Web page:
The Australian Taxation Office has also released an updated draft tax ruling that seeks to define what payments are classified as royalties. The draft ruling if finalized in its current form could have potentially significant impacts for entities in the software industry. Read more about the draft tax ruling in RSM Australia’s article: ATO Proposed Expansion of “Royalty” Definition Goes Too Far?

The Australian Government has released Exposure Draft legislation for the implementation of key aspects of the Pillar Two framework. The various measures in this announcement will commence from either Jan. 1, 2024 or Jan. 1, 2025, depending on the specific measure.

The Australian Taxation Office has released further draft guidance on the application of Australia’s Hybrid Mismatch Rules covering the definitions of hybrid payer and liable entity. Read more about the complexities of Australia’s hybrid mismatch rules and the recent guidance in RSM Australia’s article: Liable entity and hybrid payer – Hypothetically imposed but still liable?


The Provisional Measure No. 1.185/23 was approved by the Senate and converted in the Law No. 14.789/23. It modifies the treatment of ICMS (State Value-Added Tax) subsidies, which were considered exempt from tax income. The new rules establish that investment subsidies will be taxed and will generate a tax credit that can be used to offset other federal taxes.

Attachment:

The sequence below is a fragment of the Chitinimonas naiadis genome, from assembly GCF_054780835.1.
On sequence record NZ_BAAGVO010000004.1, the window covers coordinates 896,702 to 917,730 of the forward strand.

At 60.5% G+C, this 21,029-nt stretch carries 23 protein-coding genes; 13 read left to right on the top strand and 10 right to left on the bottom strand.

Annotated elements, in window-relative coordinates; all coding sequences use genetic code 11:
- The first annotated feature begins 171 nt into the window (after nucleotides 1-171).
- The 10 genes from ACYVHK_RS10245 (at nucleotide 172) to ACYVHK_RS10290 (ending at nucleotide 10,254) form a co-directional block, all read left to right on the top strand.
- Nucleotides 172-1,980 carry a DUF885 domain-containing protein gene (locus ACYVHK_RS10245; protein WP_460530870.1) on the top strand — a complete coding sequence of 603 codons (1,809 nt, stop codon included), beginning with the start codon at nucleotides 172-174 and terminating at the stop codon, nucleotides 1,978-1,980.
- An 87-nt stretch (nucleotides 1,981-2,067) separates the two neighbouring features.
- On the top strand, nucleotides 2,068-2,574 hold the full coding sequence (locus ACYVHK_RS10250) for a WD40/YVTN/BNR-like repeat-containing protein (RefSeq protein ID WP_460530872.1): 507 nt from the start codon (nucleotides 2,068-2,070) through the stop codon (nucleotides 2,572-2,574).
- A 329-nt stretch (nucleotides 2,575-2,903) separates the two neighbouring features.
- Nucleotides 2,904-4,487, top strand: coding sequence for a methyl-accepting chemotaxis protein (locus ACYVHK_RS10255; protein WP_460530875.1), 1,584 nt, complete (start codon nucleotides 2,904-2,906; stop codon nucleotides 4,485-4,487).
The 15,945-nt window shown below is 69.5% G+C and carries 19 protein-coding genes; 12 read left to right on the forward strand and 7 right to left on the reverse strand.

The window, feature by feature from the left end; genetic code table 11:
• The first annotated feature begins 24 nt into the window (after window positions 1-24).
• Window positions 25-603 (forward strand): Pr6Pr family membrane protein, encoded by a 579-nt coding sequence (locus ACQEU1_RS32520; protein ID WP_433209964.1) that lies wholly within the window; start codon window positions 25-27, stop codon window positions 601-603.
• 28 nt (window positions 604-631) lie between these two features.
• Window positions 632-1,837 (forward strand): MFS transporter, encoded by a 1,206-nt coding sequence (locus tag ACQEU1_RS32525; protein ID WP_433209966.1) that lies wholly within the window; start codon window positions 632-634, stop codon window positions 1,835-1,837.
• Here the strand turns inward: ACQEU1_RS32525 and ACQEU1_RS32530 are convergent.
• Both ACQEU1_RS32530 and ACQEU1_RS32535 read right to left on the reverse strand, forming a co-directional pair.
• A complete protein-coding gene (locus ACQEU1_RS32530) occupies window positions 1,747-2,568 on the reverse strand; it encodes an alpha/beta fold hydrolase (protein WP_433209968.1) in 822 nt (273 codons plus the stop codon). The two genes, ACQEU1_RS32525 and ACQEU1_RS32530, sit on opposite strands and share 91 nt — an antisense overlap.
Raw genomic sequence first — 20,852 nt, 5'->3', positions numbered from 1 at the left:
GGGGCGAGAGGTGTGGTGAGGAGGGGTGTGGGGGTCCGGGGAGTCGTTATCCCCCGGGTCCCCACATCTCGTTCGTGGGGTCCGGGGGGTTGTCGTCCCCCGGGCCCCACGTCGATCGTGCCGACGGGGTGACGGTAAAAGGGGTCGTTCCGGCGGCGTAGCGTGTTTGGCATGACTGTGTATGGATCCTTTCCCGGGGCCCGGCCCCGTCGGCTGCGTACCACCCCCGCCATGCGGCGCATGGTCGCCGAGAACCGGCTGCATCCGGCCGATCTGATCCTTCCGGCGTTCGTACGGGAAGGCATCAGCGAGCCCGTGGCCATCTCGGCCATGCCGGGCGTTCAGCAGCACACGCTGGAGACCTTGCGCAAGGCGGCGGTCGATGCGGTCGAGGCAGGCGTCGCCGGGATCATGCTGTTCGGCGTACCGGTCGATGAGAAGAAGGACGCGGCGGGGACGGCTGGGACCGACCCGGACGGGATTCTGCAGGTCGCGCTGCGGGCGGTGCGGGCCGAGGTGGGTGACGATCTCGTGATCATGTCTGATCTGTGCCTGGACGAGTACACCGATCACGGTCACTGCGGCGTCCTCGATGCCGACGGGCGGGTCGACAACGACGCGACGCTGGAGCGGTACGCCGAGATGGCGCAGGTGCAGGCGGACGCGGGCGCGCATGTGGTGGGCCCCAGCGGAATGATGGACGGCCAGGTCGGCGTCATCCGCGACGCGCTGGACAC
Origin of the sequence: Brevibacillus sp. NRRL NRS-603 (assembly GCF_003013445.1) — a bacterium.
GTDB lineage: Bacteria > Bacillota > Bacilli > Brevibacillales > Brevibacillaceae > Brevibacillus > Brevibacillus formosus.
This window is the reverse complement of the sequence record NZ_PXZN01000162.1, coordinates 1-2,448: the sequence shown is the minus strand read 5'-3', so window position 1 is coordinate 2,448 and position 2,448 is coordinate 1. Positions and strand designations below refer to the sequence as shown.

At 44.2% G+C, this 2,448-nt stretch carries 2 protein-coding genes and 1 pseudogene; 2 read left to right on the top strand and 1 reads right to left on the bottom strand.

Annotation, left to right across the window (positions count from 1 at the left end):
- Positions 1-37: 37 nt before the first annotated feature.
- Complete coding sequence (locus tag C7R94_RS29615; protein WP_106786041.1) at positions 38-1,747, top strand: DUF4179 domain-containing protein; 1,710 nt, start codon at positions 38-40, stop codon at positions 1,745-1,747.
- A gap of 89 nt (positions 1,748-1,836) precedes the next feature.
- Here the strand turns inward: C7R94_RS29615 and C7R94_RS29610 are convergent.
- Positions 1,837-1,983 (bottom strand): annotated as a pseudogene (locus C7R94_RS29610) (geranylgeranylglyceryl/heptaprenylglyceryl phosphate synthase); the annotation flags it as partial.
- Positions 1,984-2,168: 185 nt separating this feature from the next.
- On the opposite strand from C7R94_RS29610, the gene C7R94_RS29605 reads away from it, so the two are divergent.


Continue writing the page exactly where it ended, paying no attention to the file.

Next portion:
Bill No. 2/2024, which aims to stimulate the modernization and renewal of production processes, proposes accelerated depreciation for machines and equipment acquired during 2024. The bill was presented to the Chamber of Deputies but has not yet been enacted.


Read into Canadian Parliament on Nov. 30, 2023, Bill C-59 contains amendments to the Income Tax Act (Canada), and a new Digital Services Tax Act (DSTA). The below legislative proposals are upcoming changes that form part of Bill C-59. To date, the bill has not yet been enacted.

The DSTA will apply a 3% tax on Canadian-sourced revenue from digital services (in-scope revenue) exceeding $20 million earned by large domestic and foreign taxpayers having at least 750 million euros in global revenue. In-scope revenue includes revenue from online marketplace services, online targeted advertising services, social media services, and the sale or licensing of user data obtained from an online marketplace, a social media platform or an online search engine.

The excessive interest and financing expense limitation (EIFEL) may apply to deny a specified proportion (generally, 30% of Canadian earnings before interest, tax, depreciation and amortization as calculated for tax purposes) of interest and financing expenditures of corporations that earn taxable income in Canada. Generally, interest and financing expenditures captured under EIFEL are only those that are otherwise deductible from taxable income earned in Canada.